Over the next decade, the U.S. could be short of 12 million skilled workers, per a report issued by Deloitte. As the availability of skilled labor in manufacturing continues to worsen, original equipment manufacturers are looking for ways to increase manufacturing efficiencies by doing more with less.

Lean manufacturing principles, which form the backbone of smart factories, are being increasingly integrated into everyday operations, with impressive results. OEMs that accelerate adoption of lean manufacturing and the transition to data-led practices can increase their competitive edge in a tight labor market.

Here are four ways that manufacturing companies can increase efficiency and gradually phase into a smart factory.

Increase Employee Productivity

Manufacturing efficiency can be dramatically improved by essentially cutting down the times individual tasks must be unnecessarily duplicated and by untethering employees so they can work from anywhere on the shop floor instead of being tied to a desktop workstation. A smart factory eliminates the paper trail. Digital task management, often done on a mobile device, ensures all jobs are conducted in the right order and by the right employee.

Freeing workers from having to use a desktop increases productivity by cutting down on the distance they must travel to complete a task. Mobile devices that can deliver desktop capabilities on the go enable staff to access enterprise resource planning (ERP) software on the plant floor, eliminating duplicate data entry at the end of the workday.

Improve Asset Maintenance

Manufacturing companies cannot afford unplanned downtime, which puts a $50 billion annual dent in manufacturers’ revenues. They are turning to lean manufacturing principles such as predictive maintenance to ensure that cash flow is not tied up in spare parts that never get used before they get outdated.

Embedded machines on the manufacturing floor of a smart factory deliver data that is continually processed by on-board processors and fed to algorithms that can predict when a machine is about to break down. When a certain preprogrammed threshold is reached, a trigger can be sent to an employee’s smartphone or wearable. Machine learning ensures that the algorithms work with current data, constantly updating the model and making it smarter over time.

Create a Digital Core

The next industrial revolution, Industry 4.0, uses data as its central currency. Data breaks down silos between departments and allows them increased transparency into processes. In the smart factory, such transparency is the engine for a self-correcting automated manufacturing loop, where all decisions — from which goods to manufacture on any given day to which raw materials are to be reordered — can be executed with minimal intervention from workers. Such automation, driven through data, liberates skilled labor from the more mundane aspects of running a manufacturing pipeline and focuses their efforts on where they are most needed.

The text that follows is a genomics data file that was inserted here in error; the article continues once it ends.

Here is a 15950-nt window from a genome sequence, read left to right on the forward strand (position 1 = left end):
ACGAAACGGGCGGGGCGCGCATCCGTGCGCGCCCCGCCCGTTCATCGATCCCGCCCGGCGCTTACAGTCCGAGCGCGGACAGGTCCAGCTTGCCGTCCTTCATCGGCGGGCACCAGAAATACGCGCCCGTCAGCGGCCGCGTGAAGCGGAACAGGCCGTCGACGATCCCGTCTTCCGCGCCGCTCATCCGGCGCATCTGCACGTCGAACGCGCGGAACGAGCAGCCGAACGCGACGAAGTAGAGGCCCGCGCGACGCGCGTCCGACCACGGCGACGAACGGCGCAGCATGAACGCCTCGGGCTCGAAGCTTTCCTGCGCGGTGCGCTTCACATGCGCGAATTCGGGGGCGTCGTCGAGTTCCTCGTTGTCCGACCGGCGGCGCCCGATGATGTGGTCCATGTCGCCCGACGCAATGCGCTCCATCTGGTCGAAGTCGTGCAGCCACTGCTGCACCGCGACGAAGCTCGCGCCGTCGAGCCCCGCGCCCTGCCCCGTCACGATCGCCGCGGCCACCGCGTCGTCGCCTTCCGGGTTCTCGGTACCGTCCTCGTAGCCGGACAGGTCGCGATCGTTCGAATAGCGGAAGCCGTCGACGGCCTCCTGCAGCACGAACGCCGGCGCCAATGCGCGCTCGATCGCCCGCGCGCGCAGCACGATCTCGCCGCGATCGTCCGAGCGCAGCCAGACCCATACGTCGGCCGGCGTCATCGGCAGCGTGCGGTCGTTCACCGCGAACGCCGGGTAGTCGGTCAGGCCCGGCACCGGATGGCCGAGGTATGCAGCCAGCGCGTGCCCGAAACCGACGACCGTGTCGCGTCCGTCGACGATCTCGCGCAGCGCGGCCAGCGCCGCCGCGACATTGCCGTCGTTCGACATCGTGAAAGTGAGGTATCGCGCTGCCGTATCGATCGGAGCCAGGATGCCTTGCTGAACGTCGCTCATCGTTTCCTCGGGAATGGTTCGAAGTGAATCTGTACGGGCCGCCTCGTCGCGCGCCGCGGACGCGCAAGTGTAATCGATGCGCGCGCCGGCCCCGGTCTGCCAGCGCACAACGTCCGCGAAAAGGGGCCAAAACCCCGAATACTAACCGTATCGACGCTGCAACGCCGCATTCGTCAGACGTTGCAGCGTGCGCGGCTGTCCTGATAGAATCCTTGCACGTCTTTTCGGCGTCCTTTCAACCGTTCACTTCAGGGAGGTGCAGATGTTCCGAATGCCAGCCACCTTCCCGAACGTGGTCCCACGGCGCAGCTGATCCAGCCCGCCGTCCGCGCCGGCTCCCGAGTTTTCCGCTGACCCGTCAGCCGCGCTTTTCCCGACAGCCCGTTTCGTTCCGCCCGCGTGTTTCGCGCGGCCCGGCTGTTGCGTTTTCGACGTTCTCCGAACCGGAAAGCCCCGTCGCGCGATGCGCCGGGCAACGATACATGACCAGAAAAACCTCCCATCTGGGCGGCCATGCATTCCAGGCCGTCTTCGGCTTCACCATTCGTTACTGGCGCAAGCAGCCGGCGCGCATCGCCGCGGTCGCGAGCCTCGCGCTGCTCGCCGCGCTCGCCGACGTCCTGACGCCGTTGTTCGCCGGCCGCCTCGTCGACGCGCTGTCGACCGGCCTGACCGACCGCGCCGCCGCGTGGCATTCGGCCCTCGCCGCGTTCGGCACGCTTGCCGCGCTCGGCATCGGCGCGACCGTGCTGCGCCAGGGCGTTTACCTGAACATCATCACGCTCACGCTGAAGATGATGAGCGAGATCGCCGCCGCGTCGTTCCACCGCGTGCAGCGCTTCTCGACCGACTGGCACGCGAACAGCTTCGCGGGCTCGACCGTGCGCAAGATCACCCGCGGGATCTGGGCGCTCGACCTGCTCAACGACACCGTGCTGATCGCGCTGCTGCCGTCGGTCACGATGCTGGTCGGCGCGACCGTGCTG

Data to create the digital core can flow from a number of discrete sources, including embedded devices on the shop floor and inventory scanners in the warehouse. A centralized system to receive and process data into uniform semantics that can drive operational models will also increase the usefulness of data and distinguish good data from bad.

Rethink the Customer Paradigm

To improve manufacturing efficiency, OEMs must work backward from the customer. Why does this matter? In today’s rapid cycle of customer demand and supply, the antiquated and linear design-manufacture-market-sell process does not increase competitive advantage, because demand forecasting is never as effective as ongoing collaboration. When customers are enabled to participate continuously in product design and make updates to their orders, they enjoy a more satisfying, productive relationship.

Many customers have learned to expect digital connectivity with thier manufacturers. An IDC report predicts that by the end of 2019, 75 percent of OEMs around the world will risk losing revenue because they fail to respond to customer needs. A dissatisfied customer leads to unsold goods and setbacks in manufacturing efficiency.

It takes a multifaceted approach to increase manufacturing efficiency. But in the age of Industry 4.0, the transition to these data-driven solutions are well within reach, even for OEMs who have been reluctant to jump on the bandwagon. Much can be gained by adopting digital solutions and phasing the transition to a smart factory.

Read a Forrester report on distinguishing your factory through customer-centric digital transformation.